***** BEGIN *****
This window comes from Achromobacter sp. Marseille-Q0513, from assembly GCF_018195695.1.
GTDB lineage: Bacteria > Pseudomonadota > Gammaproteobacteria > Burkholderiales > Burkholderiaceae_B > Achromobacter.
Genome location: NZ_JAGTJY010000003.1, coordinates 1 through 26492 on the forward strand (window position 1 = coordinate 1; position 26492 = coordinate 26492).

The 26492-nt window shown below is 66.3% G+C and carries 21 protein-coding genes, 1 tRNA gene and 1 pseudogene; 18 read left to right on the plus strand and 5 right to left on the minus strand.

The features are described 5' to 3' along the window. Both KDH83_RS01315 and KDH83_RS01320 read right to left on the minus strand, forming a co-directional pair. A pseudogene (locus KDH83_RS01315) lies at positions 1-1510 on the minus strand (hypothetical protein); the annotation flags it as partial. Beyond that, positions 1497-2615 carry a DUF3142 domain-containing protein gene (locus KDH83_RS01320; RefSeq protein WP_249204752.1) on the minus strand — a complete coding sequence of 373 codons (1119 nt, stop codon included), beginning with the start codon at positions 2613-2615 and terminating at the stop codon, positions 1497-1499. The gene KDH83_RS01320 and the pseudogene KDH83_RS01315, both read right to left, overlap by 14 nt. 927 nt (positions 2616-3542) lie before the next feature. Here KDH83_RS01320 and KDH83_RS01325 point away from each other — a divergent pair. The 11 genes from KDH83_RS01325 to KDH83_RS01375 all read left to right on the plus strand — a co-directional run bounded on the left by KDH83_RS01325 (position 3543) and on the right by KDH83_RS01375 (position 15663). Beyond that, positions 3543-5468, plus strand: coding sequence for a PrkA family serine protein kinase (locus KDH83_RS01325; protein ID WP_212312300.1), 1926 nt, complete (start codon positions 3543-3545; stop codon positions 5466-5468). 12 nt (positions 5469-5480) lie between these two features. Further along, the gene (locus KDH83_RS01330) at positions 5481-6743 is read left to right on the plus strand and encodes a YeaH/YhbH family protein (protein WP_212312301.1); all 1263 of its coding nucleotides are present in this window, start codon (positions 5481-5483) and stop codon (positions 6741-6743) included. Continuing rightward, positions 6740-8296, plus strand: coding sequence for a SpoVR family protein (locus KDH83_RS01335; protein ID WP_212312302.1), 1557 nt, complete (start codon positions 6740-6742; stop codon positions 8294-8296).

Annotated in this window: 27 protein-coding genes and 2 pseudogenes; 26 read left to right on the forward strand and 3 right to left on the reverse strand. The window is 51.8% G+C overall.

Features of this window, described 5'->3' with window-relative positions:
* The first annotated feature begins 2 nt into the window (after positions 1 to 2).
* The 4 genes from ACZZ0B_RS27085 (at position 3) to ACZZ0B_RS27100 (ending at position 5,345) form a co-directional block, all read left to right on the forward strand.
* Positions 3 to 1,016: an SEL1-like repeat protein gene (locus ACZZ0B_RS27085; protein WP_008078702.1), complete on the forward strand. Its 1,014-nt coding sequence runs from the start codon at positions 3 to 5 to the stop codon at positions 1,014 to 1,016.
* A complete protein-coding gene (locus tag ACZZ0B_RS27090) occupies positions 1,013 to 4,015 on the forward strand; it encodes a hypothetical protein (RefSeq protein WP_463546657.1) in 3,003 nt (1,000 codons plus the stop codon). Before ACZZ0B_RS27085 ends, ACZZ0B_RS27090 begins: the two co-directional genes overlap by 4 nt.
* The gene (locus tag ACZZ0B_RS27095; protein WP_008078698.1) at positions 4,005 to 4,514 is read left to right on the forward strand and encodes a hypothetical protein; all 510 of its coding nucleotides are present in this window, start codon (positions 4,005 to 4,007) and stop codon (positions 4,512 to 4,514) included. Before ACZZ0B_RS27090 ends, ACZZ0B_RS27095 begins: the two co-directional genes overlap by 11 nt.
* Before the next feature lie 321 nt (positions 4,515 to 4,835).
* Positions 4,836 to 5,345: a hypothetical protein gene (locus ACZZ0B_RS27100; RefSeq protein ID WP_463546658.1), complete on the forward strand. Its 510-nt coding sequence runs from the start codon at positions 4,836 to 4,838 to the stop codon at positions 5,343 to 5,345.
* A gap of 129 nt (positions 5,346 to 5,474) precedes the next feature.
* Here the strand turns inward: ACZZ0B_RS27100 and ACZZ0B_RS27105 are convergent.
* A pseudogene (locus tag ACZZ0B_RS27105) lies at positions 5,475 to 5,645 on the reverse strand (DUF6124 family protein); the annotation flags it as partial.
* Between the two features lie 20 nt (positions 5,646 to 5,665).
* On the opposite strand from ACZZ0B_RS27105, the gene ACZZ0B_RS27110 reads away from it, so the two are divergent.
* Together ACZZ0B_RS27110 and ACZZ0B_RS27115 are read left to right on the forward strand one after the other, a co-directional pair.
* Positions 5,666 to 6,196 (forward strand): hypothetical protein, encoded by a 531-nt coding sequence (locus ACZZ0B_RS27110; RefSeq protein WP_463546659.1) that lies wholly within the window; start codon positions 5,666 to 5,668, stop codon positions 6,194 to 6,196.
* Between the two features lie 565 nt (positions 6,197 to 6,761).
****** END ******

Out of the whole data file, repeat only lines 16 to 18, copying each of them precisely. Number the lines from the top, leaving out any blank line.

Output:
* Here the strand turns inward: ACZZ0B_RS27100 and ACZZ0B_RS27105 are convergent.
* A pseudogene (locus tag ACZZ0B_RS27105) lies at positions 5,475 to 5,645 on the reverse strand (DUF6124 family protein); the annotation flags it as partial.
* Between the two features lie 20 nt (positions 5,646 to 5,665).